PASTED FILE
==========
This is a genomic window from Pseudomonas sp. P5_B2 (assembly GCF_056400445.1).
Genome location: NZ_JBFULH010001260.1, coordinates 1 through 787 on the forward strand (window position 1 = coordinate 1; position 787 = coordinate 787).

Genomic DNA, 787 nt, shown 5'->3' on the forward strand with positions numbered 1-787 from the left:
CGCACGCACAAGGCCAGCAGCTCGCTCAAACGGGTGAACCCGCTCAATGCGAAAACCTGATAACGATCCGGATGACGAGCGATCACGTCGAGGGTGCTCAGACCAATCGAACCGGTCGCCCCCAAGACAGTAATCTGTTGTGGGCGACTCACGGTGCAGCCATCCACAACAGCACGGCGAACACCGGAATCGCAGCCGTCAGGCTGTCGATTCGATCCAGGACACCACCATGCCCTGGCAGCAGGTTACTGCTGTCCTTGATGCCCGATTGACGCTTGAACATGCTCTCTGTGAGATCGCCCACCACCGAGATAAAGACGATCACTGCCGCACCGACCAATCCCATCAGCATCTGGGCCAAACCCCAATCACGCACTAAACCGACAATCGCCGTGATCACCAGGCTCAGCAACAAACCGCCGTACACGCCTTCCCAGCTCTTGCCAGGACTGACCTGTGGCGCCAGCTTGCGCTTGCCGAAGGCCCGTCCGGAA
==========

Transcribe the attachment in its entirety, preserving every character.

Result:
This is a genomic window from Pseudomonas sp. P5_B2 (assembly GCF_056400445.1).
Genome location: NZ_JBFULH010001260.1, coordinates 1 through 787 on the forward strand (window position 1 = coordinate 1; position 787 = coordinate 787).

Genomic DNA, 787 nt, shown 5'->3' on the forward strand with positions numbered 1-787 from the left:
CGCACGCACAAGGCCAGCAGCTCGCTCAAACGGGTGAACCCGCTCAATGCGAAAACCTGATAACGATCCGGATGACGAGCGATCACGTCGAGGGTGCTCAGACCAATCGAACCGGTCGCCCCCAAGACAGTAATCTGTTGTGGGCGACTCACGGTGCAGCCATCCACAACAGCACGGCGAACACCGGAATCGCAGCCGTCAGGCTGTCGATTCGATCCAGGACACCACCATGCCCTGGCAGCAGGTTACTGCTGTCCTTGATGCCCGATTGACGCTTGAACATGCTCTCTGTGAGATCGCCCACCACCGAGATAAAGACGATCACTGCCGCACCGACCAATCCCATCAGCATCTGGGCCAAACCCCAATCACGCACTAAACCGACAATCGCCGTGATCACCAGGCTCAGCAACAAACCGCCGTACACGCCTTCCCAGCTCTTGCCAGGACTGACCTGTGGCGCCAGCTTGCGCTTGCCGAAGGCCCGTCCGGAA